Robb: Interesting you bring up Humphries. Ainge spoke about him on the SportsHub today and said the team likes him but could “make no promises.” I guess it all comes down to how serious of a jump Boston makes with their offseason moves. If there is a draft-day deal and a relatively big name comes into town (along with a promising top five pick) Boston could be back in the playoff picture with the right supporting cast. That’s where Humph would come in.
It’s really tough to gauge his market value, since his past couple deals with Brooklyn have been so inflated. I can’t see him deserving any more than mid-level money at this stage; is that even a stretch?
Pina: You’re right. It’s a toughie. Humphries turns 30 next season, and shouldn’t be offered any more than three years by Boston. That said, he’s been this season’s most pleasant surprise. He can set screens, grab offensive rebounds in traffic, knock down mid-range jumpers, and execute a defensive game plan. His pick-and-roll work has especially been consistent all year, and he’s the best shot blocker in basketball who nobody recognizes as a shot blocker. All this and he’s playing out of position—Basketball-Reference notes 42% of Humphries’s total minutes have come as a center. His previous career high there was 25%.
Brandon Bass signed a three-year, $19.35 million deal two summers ago. I’d personally be thrilled if Boston signed Humphries to something along those lines, as long as Bass is shipped out of town so the game of power forward musical chairs can be more comfortable for everyone. And still, this isn’t the team’s most pressing need. The Celtics will be mis-allocating their money if Humphries signs a new deal and no true rim-protecting center is brought into the mix.
Robb: There’s no doubt about that. Humph has performed admirably in a tough spot, particularly since he was so far down the depth chart early on. He had to work his way up, and in spurts has been impressive doing so. But yeah, everything is really predicated on the trade market. Even if you do move Bass, you still have Olynyk and Sullinger needing minutes at the four, so bringing back Humph on a deal that eats up your cap flexibility for the future might make signing him tough to justify. However, for the C’s to upgrade this summer in the way they want, they are probably going to have to deal a young body with value. I don’t see pick(s) and expiring deals being enough to make that happen, so if the deal presents itself where a young guy has to be included in a package, that gives you the opening to bring back Humph.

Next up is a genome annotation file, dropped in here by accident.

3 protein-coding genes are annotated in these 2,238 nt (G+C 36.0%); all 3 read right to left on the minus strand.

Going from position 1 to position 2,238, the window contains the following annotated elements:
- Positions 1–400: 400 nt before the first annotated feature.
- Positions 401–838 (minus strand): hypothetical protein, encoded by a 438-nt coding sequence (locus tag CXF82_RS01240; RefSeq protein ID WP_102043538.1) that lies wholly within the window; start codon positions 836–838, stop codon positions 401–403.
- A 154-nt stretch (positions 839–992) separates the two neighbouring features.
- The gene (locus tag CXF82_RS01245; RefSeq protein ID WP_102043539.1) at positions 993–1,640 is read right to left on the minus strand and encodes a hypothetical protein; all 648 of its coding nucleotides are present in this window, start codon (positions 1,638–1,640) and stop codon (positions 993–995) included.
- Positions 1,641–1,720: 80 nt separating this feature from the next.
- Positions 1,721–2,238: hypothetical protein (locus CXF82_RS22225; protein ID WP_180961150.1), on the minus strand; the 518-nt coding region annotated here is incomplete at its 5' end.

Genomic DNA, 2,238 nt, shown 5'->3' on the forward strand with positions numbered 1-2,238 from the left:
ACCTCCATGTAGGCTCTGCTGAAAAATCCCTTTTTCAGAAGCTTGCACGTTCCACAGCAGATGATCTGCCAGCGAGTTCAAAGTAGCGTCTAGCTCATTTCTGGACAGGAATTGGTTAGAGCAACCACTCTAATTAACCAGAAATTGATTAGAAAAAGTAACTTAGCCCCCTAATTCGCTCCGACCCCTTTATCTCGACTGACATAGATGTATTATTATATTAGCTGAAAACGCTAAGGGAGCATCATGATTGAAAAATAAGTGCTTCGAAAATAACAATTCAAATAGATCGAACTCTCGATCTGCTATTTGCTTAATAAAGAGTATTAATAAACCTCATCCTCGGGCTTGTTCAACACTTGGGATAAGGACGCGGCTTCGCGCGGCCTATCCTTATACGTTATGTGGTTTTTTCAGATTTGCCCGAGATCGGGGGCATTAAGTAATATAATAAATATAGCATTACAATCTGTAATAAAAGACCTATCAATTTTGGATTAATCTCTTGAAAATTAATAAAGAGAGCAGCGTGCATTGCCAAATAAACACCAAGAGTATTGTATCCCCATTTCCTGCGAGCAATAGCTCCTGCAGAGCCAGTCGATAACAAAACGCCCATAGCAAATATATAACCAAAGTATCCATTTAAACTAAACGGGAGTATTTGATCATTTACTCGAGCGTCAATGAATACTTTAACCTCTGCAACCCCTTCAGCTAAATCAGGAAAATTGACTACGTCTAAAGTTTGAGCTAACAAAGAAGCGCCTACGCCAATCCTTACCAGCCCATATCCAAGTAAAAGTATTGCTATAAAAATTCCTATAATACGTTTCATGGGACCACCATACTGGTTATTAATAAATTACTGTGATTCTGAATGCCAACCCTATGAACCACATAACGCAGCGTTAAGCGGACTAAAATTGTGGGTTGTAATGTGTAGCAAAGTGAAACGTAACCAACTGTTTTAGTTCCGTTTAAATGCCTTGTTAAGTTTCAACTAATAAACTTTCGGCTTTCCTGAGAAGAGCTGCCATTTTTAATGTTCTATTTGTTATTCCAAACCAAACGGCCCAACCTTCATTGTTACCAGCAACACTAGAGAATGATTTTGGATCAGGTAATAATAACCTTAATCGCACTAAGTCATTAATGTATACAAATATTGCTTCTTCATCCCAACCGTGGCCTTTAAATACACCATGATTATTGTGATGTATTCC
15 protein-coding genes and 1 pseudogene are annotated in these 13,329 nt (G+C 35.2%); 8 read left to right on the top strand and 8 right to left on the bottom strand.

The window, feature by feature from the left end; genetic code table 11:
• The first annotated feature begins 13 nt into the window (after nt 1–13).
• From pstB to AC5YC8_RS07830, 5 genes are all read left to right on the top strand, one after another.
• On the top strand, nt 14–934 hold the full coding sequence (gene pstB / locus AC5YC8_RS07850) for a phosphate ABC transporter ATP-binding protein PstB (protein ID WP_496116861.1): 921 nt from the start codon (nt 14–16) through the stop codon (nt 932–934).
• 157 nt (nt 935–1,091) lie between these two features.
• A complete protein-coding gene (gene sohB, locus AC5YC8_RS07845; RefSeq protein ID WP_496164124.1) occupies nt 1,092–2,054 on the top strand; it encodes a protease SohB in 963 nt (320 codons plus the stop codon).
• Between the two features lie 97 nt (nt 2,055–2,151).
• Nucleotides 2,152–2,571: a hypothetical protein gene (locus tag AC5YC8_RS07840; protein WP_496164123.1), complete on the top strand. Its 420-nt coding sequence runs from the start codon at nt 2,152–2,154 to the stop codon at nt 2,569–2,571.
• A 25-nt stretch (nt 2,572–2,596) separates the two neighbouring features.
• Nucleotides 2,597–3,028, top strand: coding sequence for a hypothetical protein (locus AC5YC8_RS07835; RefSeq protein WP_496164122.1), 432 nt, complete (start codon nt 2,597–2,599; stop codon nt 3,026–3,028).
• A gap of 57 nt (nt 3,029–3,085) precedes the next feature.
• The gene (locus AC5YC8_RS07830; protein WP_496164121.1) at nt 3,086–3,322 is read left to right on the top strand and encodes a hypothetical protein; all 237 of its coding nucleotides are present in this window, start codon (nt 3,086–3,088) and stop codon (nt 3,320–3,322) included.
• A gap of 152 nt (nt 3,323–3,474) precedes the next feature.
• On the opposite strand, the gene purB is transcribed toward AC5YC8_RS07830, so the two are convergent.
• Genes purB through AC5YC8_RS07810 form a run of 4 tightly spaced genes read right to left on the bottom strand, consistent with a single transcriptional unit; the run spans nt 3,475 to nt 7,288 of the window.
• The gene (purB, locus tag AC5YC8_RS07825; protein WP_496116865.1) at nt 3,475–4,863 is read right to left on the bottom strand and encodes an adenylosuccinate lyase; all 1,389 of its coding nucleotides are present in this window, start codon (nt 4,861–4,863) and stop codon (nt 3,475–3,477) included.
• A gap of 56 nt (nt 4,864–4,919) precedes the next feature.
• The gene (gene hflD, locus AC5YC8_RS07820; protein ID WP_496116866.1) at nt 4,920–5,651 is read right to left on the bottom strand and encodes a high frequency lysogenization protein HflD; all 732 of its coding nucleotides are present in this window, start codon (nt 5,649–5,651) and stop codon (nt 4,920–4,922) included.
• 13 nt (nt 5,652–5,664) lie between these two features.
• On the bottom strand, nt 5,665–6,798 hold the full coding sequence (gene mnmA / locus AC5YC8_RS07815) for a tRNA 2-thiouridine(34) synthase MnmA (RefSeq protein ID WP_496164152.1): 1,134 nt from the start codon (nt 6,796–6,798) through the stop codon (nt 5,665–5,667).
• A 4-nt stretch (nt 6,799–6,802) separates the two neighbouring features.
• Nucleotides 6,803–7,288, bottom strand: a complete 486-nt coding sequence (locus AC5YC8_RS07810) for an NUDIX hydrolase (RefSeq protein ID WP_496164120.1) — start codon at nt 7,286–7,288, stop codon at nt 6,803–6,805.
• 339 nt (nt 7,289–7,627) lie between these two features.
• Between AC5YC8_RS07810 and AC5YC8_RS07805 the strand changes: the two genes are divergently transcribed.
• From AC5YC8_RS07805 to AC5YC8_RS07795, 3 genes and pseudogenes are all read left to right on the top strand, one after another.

Pina: Okay, now we’re getting somewhere. I’ve asked myself these questions roughly 382,931 times over the past couple weeks: in a vacuum deal where the Celtics are bringing back some random All-Star small forward, would you rather Boston keep Olynyk or Sullinger? In general, who’s easier to build with? Who has the higher ceiling? And, dare I pose this question, who’s the better NBA player one year from today?
Robb: I go Sully. Kelly is making some nice strides in the past couple months, but I don’t trust him to be able to stay on the floor on the defensive end. Sullinger has his limitations, but that’s a guy who is still young and can rebound with anyone with plenty of potential looming. Once he shapes up his conditioning, I think he’s the better bet. Do you feel like Olynyk’s offense can make up for his defensive issues?
Pina: I do. Olynyk will likely pass Sullinger as the better offensive player pretty soon. His three-point range is legitimate—unlike the ongoing science experiment conducted by Sullinger—and he’s shaping into a MUCH better rebounder than the first few months of his career projected, especially on the offensive end. As far as defensive issues go, Olynyk is a seven-footer with quick feet and long arms. He doesn’t look that bad to me. On/Off numbers aren’t everything, but since the All-Star break, Boston’s allowed 9.1 fewer points per 100 possessions with him on the floor. That’s sort of insane.
Robb: That’s definitely eye-opening. This debate might be the question that ends up defining the C’s offseason, since for the Celtics to do what they want this summer, I’m not sure they’ll have the luxury of keeping both. We have quite a bit of time until then to figure out who should stick around, though.